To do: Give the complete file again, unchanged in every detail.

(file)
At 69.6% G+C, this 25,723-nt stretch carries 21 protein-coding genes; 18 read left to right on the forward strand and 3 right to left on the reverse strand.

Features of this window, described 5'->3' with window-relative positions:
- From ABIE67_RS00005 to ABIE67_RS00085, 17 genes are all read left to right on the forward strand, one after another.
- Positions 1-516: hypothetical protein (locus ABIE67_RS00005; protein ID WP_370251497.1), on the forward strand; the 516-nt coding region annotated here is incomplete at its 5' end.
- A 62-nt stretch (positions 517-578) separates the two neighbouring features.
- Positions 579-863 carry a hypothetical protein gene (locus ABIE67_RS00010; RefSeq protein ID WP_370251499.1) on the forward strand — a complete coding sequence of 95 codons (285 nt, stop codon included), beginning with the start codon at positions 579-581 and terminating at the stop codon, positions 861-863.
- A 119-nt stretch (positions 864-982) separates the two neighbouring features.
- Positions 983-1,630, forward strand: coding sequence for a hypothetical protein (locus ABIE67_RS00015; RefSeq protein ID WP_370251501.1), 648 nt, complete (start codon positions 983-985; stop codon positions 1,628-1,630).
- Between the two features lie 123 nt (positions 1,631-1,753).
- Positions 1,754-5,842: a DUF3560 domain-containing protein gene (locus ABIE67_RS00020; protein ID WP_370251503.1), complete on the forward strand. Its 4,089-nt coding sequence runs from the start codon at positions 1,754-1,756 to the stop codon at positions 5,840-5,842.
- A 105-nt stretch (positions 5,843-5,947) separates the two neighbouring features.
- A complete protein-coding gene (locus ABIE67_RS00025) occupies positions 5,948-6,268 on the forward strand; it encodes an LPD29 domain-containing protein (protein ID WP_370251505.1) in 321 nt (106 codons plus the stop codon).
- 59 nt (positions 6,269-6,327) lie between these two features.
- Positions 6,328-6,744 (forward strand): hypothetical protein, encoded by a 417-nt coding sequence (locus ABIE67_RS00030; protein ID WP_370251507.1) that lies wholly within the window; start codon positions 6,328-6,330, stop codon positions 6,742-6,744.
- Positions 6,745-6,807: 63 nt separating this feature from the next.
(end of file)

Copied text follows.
At 69.6% G+C, this 25,723-nt stretch carries 21 protein-coding genes; 18 read left to right on the forward strand and 3 right to left on the reverse strand.

Features of this window, described 5'->3' with window-relative positions:
- From ABIE67_RS00005 to ABIE67_RS00085, 17 genes are all read left to right on the forward strand, one after another.
- Positions 1-516: hypothetical protein (locus ABIE67_RS00005; protein ID WP_370251497.1), on the forward strand; the 516-nt coding region annotated here is incomplete at its 5' end.
- A 62-nt stretch (positions 517-578) separates the two neighbouring features.
- Positions 579-863 carry a hypothetical protein gene (locus ABIE67_RS00010; RefSeq protein ID WP_370251499.1) on the forward strand — a complete coding sequence of 95 codons (285 nt, stop codon included), beginning with the start codon at positions 579-581 and terminating at the stop codon, positions 861-863.
- A 119-nt stretch (positions 864-982) separates the two neighbouring features.
- Positions 983-1,630, forward strand: coding sequence for a hypothetical protein (locus ABIE67_RS00015; RefSeq protein ID WP_370251501.1), 648 nt, complete (start codon positions 983-985; stop codon positions 1,628-1,630).
- Between the two features lie 123 nt (positions 1,631-1,753).
- Positions 1,754-5,842: a DUF3560 domain-containing protein gene (locus ABIE67_RS00020; protein ID WP_370251503.1), complete on the forward strand. Its 4,089-nt coding sequence runs from the start codon at positions 1,754-1,756 to the stop codon at positions 5,840-5,842.
- A 105-nt stretch (positions 5,843-5,947) separates the two neighbouring features.
- A complete protein-coding gene (locus ABIE67_RS00025) occupies positions 5,948-6,268 on the forward strand; it encodes an LPD29 domain-containing protein (protein ID WP_370251505.1) in 321 nt (106 codons plus the stop codon).
- 59 nt (positions 6,269-6,327) lie between these two features.
- Positions 6,328-6,744 (forward strand): hypothetical protein, encoded by a 417-nt coding sequence (locus ABIE67_RS00030; protein ID WP_370251507.1) that lies wholly within the window; start codon positions 6,328-6,330, stop codon positions 6,742-6,744.
- Positions 6,745-6,807: 63 nt separating this feature from the next.